The first effect is a direct result of the lower return on equity (lower value of firms) due to the higher tax burden in PV terms, or because of the smaller volume available to invest after corporate taxes in the case of credit constrained firms. The second effect results from firms increasing their leverage precisely to avoid the higher tax burden, which makes them more prone to encounter liquidity problems when facing a slowdown. The greater financial fragility occurs because of the lesser risk sharing under debt -whereas dividends can be higher during booms but reduced during slowdowns, interest payments are fixed and not dependent on the state of the economy. This result can be ameliorated if other prudential measures are taken, such as (self) imposing caps on firms' leverage, which in turn reduces investment. Another alternative is to include risk-sharing clauses in debt contracts where interest payments are made contingent on the state of the economy. This feature, albeit conceptually appealing, increases transactions costs by creating moral hazard problems -the experience with such clauses in the case of sovereign debt issuance has not been a very successful one (Bank of England, 2015 ; Barr, Bush and Pienkowski, 2014; Blanchard, Mauro and Acalin, 2016; Borensztein and Mauro, 2004).

There are a few caveats to the effects discussed above which are worth mentioning. First, the second effect does not mean that debt should be avoided, but should result from some optimization process by the firm where risk-sharing and other dimensions are considered. The point here is that the tax reform may be artificially inducing a behavior that makes firms depart from such optimum. Second, neither can be inferred from the first effect that overall investment and hence growth will be affected adversely. This, because of the use the government makes of the additional taxes collected -in fact if, as intended, the resources are spent in human capital (education) overall growth can be even higher in the long-term. More generally, the two effects discussed above reflect a partial equilibrium analysis, whereas a proper assessment of the effects of the reform on investment and overall macro-financial fragility of the Chilean corporate sector requires building a general equilibrium model. Such exercise is well beyond the scope of this paper and should be addressed separately.



1 The new tax code will fully apply to all income generated in 2017 (taxes due in April of 2018), except for the corporate tax rate under the cash-based or semi-integrated regime that will increase from 25.5 to 27% in 2018.

2 For detailed information on the tax reform see Katsz, 2014; Libray of Congress, Chile, 2014; Ministry of Finance, Chile, 2014a and 2014b; and Vidaurre, 2014. For a description of other measures under the reform see Box 1.

3 It should be noted that double taxation on sales was eliminated in Chile with the introduction of the VAT in 1974. Since then many countries have introduced VATs, making it a much more common feature in countries' tax systems.

4 The effect on investment holds to the extent that firms are credit constrained.

5 Small firms are those with total annual sales of about USD 3.9 million or less.

6 The deduction has a cap of about USD 158,000 which is reached when reinvestment amounts to about USD 316,000.

7 The credit cap is the same as in footnote 6.

8 The (marginal) personal income tax on interest or dividends is the total amount of taxes accrued on the dividends or interest received, as a share of the latter. Note that total taxes paid may be an average of several tax rates if the dividends or interest received trigger a jump in the shareholder's tax bracket. In what follows we refer to the taxes paid on dividends or interest as the marginal personal income tax.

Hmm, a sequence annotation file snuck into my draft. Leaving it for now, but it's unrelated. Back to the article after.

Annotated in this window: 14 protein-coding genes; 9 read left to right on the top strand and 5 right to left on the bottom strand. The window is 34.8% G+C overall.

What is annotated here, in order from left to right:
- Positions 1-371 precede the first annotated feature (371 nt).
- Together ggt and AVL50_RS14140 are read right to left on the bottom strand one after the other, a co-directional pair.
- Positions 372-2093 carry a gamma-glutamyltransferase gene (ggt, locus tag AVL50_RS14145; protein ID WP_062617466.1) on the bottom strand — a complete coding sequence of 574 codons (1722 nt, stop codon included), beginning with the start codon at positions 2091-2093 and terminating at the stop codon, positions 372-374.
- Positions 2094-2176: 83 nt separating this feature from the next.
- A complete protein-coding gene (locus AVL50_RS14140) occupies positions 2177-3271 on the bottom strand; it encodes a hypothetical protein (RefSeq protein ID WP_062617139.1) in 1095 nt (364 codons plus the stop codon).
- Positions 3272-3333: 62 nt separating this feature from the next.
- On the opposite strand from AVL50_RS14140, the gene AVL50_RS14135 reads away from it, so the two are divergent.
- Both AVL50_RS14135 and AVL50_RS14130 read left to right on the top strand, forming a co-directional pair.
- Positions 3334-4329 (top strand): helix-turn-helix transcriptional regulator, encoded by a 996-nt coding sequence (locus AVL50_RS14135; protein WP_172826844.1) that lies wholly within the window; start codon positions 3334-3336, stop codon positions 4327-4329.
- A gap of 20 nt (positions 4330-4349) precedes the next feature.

9 This results from the different corporate taxes paid.

10 This occurs because under the accrual based system the cash flow in t1 is constant and equal to the amount retained by the firm, since all taxes are paid in t0. In the cash based system, however, the cash flow in t1 depends on the personal income tax rate, Xp, net of the effects of a higher corporate tax rate C = 27%) and the smaller credit equal to 65% of the corporate tax paid.

11 For small firms the condition for this result to hold is even less stringent; what is needed is that Λp < 0.25 (1+α). This results from imposing the condition CF1PR > CF1AC, where CF1PR and CF1AC are the cashflows in t1 under the pre-reform and post-reform accrual regime, respectively.

12 These individuals would buy shares from those subject to higher tax rates who, in turn, in the past preferred higher reinvestment ratios (and probably were able to impose such decision on others).

13 For a similar setting see De Gregorio, 2014.

14 The cash flows that occur in t1 according to the model may not represent actual cash flows, but the PV of future cash flows that start in t1.

15 Tax avoidance or elusion is understood as the result, in the form of a lower tax burden, of undertaking tax planning activities. This can be expressed as Xp1 = (1- ff) Xp0, where <p represents the elusion coefficient.

16 Presumed profits are calculated as a fixed percentage of the value of land. Consequently, firms are not required to have accounting for tax purposes.

17 Note that this effect operates as long as the tax incentive does not reach the ceiling mentioned in footnote 6.

18 If the purpose is to minimize the payment of taxes firms might set a equal to zero and never distribute past earnings, a solution that does not necessarily maximizes the investor's cash flow.

19 For additional insights into why the accrual system is preferred to the semi-integrated system see Hernandez (2015).

20 This can be explained because, depending on the value of (1-a), post reform the amount of resources available for investment in the case of small firms can be significantly larger than that for large firms (Row 5, Annex Table 6).



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Annex: Tables and figures

Table 1: Pre-reform (integrated, cash-based, firms of all sizes)

Table 2: Accrual based system, post reform (alternative 1)

Table 3: Cash based system, post reform (alternative 2)

Table 4: Present and future cash flow, for shareholders of small and large firms

Table 5: Shareholders´ cash-flow under different tax regimes, large firms, pre- and pos-reform

Table 6: Shareholders´ cash-flow under different tax regimes, small firms, pre- and post-reform

Table 7: Total taxes paid under different tax regimes, small and large firms

Table 8: Results from simulation exercises, minimum taxes (in PV terms)

Table 9: Results from simulation exercises, maximum cash flows (in PV terms), excluding cases of indiference

Table 10: Simulation exercises: Choosing between debt and equity when accrual regime is not possible maximum cash flows (in PV terms), excluding cases of indifference

This article reflects the author's views and not those of the World Bank, its member countries or its Board of Directors.